Social security does indeed look at the amount of money a disabled person earns. Specifically, if you can engage in what the Social Security Administration (SSA) calls "substantial gainful activity" (SGA), they won't be eligible for benefits. A person who earns more than a certain monthly amount is considered to be engaging in SGA. Federal regulations use the national average wage index to set the income limit for determining the SGA each year. In 2017, the amount is $1,170 for disabled applicants and $1,950 for blind applicants.
Individuals who work and earn gross monthly income exceeding the SGA threshold are not considered disabled and are ineligible to receive benefits, unless they were working under special circumstances. Generally, if you are making over $1,170 when you apply, your claim will be denied almost immediately, without a medical review (your medical records will not even be requested or evaluated because you will be considered ineligible for benefits), because how much you are earning is one of the first things the SSA looks at.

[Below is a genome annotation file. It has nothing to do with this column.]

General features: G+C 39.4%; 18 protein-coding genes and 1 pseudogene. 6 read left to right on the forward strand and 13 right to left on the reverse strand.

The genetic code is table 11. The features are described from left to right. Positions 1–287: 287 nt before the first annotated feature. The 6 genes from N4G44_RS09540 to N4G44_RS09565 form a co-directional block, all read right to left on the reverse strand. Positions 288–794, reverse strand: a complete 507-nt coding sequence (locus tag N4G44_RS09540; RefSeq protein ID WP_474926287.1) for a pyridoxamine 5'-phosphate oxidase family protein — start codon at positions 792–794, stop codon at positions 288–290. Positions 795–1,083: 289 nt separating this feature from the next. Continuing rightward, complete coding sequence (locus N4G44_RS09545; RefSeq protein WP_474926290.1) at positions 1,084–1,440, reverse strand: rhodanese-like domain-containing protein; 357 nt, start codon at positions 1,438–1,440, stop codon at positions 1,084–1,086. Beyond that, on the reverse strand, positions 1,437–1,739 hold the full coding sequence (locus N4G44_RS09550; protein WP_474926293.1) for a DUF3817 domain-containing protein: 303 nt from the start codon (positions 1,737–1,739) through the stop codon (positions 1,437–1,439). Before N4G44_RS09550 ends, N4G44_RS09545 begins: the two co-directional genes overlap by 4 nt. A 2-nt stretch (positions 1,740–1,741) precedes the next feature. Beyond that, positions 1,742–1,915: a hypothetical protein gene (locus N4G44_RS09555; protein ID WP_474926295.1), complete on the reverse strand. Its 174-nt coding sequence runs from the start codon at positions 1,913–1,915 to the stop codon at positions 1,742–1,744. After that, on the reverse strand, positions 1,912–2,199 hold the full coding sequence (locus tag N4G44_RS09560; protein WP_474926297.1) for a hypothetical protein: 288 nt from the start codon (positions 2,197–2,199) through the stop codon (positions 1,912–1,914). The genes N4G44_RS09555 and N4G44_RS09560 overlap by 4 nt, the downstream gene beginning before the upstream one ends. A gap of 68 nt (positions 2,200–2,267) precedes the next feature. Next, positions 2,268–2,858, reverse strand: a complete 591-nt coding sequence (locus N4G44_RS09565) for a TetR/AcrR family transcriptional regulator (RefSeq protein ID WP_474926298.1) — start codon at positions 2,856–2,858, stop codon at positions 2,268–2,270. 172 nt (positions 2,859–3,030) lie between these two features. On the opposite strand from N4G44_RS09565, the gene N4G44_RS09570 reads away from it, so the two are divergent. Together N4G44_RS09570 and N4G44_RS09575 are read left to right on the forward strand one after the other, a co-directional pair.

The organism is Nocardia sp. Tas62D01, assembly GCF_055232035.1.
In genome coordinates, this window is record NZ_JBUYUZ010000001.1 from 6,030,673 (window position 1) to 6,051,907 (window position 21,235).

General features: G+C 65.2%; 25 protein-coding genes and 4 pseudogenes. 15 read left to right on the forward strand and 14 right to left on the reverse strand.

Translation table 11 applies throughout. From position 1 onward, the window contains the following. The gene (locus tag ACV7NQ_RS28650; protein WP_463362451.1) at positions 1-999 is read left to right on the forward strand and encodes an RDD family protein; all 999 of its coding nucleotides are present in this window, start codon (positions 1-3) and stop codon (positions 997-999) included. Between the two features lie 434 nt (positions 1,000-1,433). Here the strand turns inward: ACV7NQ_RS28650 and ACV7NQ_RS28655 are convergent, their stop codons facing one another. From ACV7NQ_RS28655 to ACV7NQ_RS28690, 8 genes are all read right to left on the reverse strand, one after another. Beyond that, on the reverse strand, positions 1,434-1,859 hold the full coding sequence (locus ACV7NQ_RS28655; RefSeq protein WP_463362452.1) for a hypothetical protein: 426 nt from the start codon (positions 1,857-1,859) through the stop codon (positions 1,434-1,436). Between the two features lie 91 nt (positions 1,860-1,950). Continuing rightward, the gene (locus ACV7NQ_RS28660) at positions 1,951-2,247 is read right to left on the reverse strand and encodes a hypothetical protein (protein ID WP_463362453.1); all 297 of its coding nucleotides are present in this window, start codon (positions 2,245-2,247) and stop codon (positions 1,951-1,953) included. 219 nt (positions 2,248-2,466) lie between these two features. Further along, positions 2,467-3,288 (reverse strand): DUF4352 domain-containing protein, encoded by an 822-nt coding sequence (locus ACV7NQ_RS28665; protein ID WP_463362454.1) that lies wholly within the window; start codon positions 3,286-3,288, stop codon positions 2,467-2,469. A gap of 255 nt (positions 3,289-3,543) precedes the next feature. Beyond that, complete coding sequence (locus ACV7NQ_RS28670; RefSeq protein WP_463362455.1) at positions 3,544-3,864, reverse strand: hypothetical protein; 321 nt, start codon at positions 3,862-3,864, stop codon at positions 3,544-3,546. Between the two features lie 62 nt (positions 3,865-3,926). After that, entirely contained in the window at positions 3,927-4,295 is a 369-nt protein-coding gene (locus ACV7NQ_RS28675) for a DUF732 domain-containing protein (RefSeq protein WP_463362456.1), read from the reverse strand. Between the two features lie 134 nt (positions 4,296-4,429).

Now, if your friend has stopped working and then applies, it doesn't matter, because SGA rules apply only where a person is receiving SSDI and working. What your friend would have to show - if he was earning consistently above $1170 a month -is that his condition worsened to the point where he had no choice but to stop working and apply for disability. That's the basis for a person filing a disability claim in the first place, though.
There are other rules and special circumstances that are a bit more complex, for example, where a person collects SSDI and then goes back to work and makes more than SGA, the Social Security Administration will not automatically cut off benefits, and may consider this instead a "trial work period" where a person wants to see if they are well enough to return to work.